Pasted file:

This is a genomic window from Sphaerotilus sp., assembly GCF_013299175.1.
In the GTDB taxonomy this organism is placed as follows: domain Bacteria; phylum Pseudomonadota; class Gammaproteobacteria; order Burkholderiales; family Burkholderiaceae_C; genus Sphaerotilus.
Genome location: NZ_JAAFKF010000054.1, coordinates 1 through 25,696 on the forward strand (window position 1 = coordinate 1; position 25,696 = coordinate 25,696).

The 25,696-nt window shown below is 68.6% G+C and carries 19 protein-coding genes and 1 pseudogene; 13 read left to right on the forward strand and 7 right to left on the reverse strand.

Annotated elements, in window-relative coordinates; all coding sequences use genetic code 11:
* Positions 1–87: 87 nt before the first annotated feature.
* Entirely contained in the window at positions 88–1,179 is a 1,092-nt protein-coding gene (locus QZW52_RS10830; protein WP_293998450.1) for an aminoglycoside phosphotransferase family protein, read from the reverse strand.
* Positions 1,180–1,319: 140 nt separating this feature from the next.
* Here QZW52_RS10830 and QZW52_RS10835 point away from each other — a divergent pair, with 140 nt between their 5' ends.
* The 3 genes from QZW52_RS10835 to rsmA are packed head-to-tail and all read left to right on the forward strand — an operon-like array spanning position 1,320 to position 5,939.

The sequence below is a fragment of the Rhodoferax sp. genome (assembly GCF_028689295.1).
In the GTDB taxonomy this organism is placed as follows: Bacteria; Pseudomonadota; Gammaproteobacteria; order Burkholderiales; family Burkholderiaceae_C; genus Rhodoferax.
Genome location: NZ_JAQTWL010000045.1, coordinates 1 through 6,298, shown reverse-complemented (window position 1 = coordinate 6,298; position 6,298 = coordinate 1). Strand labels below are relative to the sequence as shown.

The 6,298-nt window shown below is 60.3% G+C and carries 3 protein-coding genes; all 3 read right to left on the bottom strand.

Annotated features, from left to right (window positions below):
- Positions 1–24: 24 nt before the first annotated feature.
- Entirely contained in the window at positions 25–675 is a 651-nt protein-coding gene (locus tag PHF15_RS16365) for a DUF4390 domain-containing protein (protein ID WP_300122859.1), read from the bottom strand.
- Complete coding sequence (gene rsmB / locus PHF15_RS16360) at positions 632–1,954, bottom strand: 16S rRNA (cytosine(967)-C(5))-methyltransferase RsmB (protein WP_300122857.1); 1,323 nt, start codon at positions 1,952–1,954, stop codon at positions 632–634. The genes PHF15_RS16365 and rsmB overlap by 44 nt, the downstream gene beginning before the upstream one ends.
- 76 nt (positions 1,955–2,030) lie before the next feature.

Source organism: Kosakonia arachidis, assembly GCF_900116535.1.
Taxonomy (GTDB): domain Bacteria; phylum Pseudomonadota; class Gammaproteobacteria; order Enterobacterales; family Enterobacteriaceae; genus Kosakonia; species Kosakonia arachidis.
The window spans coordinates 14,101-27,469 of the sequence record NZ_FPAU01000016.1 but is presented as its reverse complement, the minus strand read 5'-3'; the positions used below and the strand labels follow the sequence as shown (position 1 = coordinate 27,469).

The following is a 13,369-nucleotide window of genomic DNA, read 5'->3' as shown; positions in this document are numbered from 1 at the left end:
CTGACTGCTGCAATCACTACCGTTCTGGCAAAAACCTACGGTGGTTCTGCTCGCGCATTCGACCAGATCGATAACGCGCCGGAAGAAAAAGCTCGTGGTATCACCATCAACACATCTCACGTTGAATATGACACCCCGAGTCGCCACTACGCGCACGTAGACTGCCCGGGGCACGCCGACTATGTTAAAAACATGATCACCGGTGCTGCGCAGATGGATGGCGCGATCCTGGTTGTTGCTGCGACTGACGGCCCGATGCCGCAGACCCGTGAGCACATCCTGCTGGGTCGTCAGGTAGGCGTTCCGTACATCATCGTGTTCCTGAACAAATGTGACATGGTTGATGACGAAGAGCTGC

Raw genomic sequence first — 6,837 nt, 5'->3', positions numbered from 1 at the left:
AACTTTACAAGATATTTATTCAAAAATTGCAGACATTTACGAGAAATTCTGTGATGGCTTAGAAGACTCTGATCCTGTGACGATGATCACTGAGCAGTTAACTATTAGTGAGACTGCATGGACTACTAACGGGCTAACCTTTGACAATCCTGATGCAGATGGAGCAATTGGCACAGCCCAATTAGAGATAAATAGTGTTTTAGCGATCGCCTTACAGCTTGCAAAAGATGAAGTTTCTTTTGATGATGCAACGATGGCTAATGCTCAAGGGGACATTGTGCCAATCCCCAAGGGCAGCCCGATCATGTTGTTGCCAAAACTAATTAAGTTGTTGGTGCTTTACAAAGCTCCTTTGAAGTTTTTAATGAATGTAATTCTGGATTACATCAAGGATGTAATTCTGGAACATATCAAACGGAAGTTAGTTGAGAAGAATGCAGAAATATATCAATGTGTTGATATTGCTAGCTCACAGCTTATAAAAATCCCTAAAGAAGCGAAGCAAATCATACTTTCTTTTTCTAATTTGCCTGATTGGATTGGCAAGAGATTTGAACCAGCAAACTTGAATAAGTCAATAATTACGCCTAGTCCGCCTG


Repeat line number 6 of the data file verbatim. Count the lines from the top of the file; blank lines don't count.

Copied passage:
* Positions 1–87: 87 nt before the first annotated feature.